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it is given that dy = 3y. You can take it from there.

After you get that, do you integrate both sides?

the problem is not clear. does y change at a rate exactly three times its previous value?

I would assume so because it does say values...does that help any?

well, if y(1) = 4e, then y(2) = 3 times 4e and y(3) = 3 times 3times 4e and so on

hmm so that would be 105e? That doesn't feel right, but I mean the steps make sense.

no wait. that is wrong. scrap that.

The second one or both?

the second one.

So, the first one was indeed right?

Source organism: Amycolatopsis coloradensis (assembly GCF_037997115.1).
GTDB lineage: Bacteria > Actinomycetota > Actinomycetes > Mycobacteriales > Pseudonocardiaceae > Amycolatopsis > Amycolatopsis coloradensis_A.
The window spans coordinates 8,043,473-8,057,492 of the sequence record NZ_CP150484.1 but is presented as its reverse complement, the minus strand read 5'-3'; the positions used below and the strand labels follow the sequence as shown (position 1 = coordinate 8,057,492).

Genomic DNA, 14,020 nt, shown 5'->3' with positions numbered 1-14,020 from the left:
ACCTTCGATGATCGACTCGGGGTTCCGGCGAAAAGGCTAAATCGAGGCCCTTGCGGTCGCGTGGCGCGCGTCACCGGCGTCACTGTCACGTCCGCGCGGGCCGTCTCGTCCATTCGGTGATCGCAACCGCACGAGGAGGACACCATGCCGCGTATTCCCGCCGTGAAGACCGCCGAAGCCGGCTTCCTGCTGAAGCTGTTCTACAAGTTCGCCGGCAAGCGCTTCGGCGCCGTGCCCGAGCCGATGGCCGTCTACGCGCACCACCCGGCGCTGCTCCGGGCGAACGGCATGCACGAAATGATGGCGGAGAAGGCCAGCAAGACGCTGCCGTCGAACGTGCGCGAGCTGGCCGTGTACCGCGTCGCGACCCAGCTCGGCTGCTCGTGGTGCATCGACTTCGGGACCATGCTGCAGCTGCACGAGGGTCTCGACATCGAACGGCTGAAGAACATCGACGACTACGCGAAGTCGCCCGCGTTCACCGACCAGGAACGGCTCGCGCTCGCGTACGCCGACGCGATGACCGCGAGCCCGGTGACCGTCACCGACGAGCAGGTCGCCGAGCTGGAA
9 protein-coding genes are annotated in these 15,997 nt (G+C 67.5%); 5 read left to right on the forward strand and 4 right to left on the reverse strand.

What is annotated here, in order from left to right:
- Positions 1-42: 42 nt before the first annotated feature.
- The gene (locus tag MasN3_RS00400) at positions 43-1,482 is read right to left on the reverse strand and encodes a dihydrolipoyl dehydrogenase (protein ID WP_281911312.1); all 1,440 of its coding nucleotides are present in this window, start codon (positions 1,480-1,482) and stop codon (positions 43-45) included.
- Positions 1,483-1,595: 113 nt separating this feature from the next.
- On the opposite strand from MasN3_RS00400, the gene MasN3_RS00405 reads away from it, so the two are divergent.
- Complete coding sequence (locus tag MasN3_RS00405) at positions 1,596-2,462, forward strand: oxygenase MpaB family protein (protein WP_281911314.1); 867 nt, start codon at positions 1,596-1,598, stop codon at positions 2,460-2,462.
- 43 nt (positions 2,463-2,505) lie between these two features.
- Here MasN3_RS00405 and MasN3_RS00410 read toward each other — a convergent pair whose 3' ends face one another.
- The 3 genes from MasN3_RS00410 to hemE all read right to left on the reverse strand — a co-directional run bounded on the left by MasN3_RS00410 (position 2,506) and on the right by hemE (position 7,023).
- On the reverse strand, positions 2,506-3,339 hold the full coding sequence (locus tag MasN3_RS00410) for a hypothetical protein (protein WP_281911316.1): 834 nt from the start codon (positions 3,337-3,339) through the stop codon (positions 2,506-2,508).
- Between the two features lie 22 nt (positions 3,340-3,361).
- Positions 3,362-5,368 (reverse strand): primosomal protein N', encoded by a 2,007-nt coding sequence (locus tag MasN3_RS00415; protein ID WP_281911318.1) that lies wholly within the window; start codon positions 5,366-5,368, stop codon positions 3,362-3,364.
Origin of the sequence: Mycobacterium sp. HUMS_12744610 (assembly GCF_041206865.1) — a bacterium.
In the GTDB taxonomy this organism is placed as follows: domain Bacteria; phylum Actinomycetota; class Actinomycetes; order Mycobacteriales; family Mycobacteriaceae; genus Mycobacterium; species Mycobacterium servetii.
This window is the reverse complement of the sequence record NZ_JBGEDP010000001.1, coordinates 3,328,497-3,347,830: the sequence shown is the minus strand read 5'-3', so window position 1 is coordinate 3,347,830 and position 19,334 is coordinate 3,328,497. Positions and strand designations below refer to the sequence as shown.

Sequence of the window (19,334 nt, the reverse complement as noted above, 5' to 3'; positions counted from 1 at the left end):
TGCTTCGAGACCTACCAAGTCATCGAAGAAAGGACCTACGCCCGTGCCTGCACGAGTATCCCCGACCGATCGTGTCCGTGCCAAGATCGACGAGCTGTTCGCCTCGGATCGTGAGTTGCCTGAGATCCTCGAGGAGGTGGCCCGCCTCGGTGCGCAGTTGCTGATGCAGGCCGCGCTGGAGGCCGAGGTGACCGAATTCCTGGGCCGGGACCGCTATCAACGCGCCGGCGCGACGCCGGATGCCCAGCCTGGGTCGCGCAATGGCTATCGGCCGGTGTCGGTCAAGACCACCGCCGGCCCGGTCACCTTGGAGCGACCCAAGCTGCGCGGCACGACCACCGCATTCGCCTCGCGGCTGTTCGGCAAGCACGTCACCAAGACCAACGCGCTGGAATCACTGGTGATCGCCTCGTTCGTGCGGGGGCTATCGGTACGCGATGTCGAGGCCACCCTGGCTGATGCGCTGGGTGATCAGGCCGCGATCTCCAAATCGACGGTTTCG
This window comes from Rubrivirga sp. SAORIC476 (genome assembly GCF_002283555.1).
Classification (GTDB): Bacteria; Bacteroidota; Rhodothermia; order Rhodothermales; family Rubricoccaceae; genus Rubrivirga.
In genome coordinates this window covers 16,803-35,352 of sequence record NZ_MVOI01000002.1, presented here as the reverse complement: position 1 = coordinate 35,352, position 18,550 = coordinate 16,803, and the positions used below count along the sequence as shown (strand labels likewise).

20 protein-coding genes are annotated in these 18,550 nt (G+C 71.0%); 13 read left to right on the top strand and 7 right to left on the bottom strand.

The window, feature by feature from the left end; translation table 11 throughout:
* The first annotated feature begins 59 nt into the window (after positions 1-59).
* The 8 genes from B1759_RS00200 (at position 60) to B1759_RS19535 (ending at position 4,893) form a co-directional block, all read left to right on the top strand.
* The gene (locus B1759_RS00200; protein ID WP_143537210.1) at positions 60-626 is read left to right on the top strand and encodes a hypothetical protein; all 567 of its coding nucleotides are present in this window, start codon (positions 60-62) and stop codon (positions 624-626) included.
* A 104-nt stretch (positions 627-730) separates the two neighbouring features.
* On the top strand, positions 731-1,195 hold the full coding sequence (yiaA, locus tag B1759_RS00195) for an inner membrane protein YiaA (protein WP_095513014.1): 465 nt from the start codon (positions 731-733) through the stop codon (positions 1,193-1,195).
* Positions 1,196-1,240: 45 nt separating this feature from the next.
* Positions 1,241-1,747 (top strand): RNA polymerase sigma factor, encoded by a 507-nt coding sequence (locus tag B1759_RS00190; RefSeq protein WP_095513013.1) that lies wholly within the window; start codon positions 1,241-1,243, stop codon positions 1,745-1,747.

I think so. Is this problem in application of derivatives or integrals or something?

they have given y(1) = 4e. what is the 1? is it y at 1 second? is y a function of time?

I can't see it being a function of time...There is not information relating the problem to time.

where rate is given, it is generally a function of time.

Oh, I completely overlooked the rate of it all.

so dy(t)/dt = 3y(t-1) ?

Yes, so is that just the original function of y or is this y at 1?

no, it is the general function of y.

because it is given that it changes at 3 times its values.

Ahhhh haaa!

yes, a function can depend on its previous values. you can put an f in the function.

no no, t = 1.

you are welcome.